Consumer pressure is another driver. Look at advertisements. Big car manufacturers don’t talk about speed anymore but about environmental performance. Moreover, people are much more conscious about the image of the company they are working for.

A third driver is legislation. We continuously need to improve environmental legislation because not everything can be achieved through market pressures, resource scarcity and consumer pressure.’

What is the most important factor determining consumer choices?

Copyright: Thinkstock‘It is definitely price. For large segments of society, it is a luxury to choose for any reason other than price. But it is still possible to choose to consume seasonal and local food products, or fresh products, and often they are even cheaper. There are clear health benefits for those individuals and for society as a whole. 

Choosing a more sustainable option depends on infrastructure as well as people’s awareness of their impact on the environment. If there is no public transport infrastructure, we cannot expect people to stop driving to work. 

Or in the case of legislation, if we cannot explain the value of certain rules or laws, it would be almost impossible to enforce them. We need to involve the people and convince them.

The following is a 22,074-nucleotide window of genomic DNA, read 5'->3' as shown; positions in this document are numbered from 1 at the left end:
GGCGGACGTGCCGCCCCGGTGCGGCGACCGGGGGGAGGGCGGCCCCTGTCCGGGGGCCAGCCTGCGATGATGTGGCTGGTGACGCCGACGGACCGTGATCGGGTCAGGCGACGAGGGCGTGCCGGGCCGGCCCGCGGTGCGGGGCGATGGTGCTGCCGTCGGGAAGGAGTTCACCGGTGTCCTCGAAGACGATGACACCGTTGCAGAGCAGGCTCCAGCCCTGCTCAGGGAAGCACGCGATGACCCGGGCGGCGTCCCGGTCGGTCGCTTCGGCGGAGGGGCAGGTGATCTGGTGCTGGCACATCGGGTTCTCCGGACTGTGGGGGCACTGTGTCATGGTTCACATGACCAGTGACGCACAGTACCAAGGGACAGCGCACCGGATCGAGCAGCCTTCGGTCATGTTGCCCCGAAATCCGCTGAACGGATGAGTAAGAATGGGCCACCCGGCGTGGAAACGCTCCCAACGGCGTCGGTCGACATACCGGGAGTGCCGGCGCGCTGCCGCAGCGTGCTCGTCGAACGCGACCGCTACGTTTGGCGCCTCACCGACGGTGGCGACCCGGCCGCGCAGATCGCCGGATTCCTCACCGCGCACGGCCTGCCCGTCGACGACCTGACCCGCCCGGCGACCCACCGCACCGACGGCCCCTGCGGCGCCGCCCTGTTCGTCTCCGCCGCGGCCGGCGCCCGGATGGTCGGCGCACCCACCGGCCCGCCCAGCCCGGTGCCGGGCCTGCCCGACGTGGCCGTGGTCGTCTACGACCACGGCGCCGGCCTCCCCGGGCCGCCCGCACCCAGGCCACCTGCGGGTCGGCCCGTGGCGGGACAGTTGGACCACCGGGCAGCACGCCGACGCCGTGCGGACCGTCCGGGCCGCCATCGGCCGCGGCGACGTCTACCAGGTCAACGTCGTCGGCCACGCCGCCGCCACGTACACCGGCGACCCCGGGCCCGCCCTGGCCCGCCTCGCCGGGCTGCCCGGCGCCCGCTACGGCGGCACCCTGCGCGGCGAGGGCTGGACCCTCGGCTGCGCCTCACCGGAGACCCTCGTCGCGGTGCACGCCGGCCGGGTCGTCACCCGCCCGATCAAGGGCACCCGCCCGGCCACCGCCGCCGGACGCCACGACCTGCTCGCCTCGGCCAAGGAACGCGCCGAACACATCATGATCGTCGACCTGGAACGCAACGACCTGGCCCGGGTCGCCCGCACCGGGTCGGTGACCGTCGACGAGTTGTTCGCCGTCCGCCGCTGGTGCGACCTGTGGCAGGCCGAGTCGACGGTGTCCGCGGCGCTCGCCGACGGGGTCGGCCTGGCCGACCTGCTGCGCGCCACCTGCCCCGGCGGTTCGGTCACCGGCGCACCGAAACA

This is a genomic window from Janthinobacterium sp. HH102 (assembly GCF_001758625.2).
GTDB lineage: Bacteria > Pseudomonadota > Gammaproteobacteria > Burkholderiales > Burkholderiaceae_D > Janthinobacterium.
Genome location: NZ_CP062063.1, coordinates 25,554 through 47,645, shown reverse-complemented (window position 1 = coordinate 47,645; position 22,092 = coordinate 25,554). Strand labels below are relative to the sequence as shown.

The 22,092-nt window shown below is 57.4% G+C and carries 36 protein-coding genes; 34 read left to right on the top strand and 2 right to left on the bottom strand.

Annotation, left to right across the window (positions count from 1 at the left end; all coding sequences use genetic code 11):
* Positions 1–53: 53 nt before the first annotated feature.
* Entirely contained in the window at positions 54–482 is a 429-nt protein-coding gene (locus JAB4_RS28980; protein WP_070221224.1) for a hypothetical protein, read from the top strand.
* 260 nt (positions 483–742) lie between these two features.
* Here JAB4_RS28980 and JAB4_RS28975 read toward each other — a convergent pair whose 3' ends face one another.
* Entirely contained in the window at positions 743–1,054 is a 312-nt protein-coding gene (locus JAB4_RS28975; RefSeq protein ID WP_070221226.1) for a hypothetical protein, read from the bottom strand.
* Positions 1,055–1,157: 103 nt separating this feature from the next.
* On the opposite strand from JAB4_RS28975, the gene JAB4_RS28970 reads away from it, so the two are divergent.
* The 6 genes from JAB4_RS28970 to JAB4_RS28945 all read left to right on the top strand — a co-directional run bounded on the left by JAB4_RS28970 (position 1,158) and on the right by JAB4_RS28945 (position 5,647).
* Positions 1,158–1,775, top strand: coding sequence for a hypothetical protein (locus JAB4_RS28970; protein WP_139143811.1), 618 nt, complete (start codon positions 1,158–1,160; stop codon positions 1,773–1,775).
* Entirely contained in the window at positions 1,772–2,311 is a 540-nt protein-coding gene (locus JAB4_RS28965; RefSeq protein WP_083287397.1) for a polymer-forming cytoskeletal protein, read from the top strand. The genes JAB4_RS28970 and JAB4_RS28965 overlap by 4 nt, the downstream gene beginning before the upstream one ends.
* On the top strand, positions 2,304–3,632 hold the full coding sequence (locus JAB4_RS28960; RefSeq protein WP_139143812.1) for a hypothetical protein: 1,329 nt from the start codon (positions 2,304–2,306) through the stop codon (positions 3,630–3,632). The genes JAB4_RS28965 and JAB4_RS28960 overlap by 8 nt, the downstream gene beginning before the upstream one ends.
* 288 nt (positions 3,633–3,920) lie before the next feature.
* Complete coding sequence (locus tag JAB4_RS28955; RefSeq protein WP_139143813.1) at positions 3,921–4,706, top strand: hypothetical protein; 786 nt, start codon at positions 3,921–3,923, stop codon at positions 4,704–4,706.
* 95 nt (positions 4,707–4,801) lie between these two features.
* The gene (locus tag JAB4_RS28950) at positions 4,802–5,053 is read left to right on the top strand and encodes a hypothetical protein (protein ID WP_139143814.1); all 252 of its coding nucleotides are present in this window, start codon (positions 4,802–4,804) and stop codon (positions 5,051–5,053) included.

This often requires translating scientific knowledge into everyday language for the benefit of not only citizens but also policymakers.’

What would make the Rio+20 conference a ‘success’?

‘We need concrete results, such as an agreement on a new institutional framework or specific targets on the green economy. But, even without concrete results, the conference can become very influential.

I am very much in favour of the creation of an international court for environmental crimes or an institutional setup that would prevent the type of deadlocks we experienced in recent rounds of environmental negotiations.

Regardless of progress in establishing such institutions, just the fact that we are discussing and trying to find joint solutions is already a huge step forward. Until recently, global environmental negotiations divided the world into two: the developed and the developing countries.